The elite Aurum series appeared at Quadral in 1981, and now we are dealing with its ninth generation. The description of the models on the manufacturer’s website is titled with a quote from the chief developer Sascha Reckert “This is the best thing we’ve ever done.” It is difficult to argue with this, since the series was originally conceived as an example of hi-fi acoustics and was gradually improved with each subsequent generation.
Quadral’s head office is located in Hanover, and there is also an R&D center, where experienced specialists design not only loudspeakers, but also the loudspeakers that are installed in them. Unlike most competitors, Quadral prefers not to customize the design for standard speakers, but to develop their own in accordance with a specific task and their ideas about the right sound.
Orkan 9 – junior floor systems in the “gold” line, but they can serve as a good example of this approach. First of all, these are the drivers made using the proprietary Altima technology. Diffusers made from an alloy of aluminum, magnesium and titanium are characterized by fast response and almost complete absence of internal resonances, and the one-piece hemispherical shape without a dust cap ensures high rigidity.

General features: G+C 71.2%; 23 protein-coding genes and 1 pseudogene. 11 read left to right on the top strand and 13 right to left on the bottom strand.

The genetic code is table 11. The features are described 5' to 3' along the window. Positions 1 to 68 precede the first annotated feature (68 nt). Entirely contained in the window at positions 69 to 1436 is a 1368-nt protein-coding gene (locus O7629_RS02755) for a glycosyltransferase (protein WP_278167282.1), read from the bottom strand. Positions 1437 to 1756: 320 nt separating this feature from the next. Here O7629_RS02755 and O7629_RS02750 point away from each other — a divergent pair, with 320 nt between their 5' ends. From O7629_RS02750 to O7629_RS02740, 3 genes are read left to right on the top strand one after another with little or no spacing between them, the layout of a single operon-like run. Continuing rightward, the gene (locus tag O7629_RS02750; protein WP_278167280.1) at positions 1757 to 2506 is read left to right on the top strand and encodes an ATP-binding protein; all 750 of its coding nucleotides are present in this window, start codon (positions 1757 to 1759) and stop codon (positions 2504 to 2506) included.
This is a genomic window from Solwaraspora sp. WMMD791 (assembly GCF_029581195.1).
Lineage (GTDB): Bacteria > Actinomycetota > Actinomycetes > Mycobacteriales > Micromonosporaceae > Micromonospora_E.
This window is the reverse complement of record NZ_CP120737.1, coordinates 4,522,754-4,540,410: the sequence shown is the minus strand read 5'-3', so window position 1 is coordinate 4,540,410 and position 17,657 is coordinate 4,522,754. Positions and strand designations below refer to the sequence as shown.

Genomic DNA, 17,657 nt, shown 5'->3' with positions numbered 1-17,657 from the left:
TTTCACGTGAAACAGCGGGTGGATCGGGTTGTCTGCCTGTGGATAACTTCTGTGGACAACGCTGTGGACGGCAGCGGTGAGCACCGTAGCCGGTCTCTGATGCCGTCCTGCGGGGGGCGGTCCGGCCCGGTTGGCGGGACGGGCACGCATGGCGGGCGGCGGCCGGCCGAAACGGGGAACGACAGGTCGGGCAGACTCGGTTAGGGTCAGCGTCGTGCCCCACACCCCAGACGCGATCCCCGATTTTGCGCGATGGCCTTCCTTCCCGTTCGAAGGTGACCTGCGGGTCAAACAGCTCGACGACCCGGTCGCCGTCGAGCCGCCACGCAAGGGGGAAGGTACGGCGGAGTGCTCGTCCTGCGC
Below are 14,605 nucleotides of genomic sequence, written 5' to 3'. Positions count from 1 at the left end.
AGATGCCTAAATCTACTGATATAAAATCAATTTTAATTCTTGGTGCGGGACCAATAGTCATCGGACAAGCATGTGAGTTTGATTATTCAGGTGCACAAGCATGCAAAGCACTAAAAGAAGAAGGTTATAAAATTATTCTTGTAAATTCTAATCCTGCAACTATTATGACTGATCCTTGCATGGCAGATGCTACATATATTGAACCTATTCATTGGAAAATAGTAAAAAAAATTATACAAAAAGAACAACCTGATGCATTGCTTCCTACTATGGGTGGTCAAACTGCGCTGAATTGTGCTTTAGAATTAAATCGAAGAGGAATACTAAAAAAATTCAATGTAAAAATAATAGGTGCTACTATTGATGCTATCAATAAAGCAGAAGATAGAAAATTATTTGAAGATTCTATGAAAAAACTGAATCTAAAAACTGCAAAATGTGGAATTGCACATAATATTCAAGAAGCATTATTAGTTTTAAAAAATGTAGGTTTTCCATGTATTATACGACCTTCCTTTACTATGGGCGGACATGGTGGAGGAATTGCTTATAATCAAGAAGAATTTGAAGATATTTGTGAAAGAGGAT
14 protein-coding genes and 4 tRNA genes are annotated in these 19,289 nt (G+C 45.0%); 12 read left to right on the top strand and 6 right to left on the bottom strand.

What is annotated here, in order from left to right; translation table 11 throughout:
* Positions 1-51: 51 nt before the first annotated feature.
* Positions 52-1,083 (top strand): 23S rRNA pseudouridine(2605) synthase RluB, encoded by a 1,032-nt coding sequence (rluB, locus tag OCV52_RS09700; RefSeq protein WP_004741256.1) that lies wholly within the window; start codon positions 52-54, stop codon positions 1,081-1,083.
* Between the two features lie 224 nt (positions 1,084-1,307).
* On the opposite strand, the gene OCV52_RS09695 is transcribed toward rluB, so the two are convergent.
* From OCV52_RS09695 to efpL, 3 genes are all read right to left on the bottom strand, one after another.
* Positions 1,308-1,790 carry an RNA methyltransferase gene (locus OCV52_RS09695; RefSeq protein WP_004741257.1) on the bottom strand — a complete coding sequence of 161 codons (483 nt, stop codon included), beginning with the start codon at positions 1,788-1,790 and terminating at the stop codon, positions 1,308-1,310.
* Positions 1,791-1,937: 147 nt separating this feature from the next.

Accordingly, the membranes operate in a piston mode throughout the entire frequency band, which is the dream of any developer. Harmonic distortion is also reduced by a powerful magnetic system that creates a uniform field for large voice coils. Their effective ventilation is ensured by a central hole in the magnets and a centering washer that allows air to pass freely. Thanks to these measures, the speakers are able to generate high sound pressure without thermal compression. Copper caps on the pole pieces reduce eddy current losses. Quadral specialists also came up with a special profile of the cast aluminum basket – rigid and vibration-free.
Diffusers made from an alloy of aluminum, magnesium and titanium are characterized by fast response and almost complete absence of internal resonances.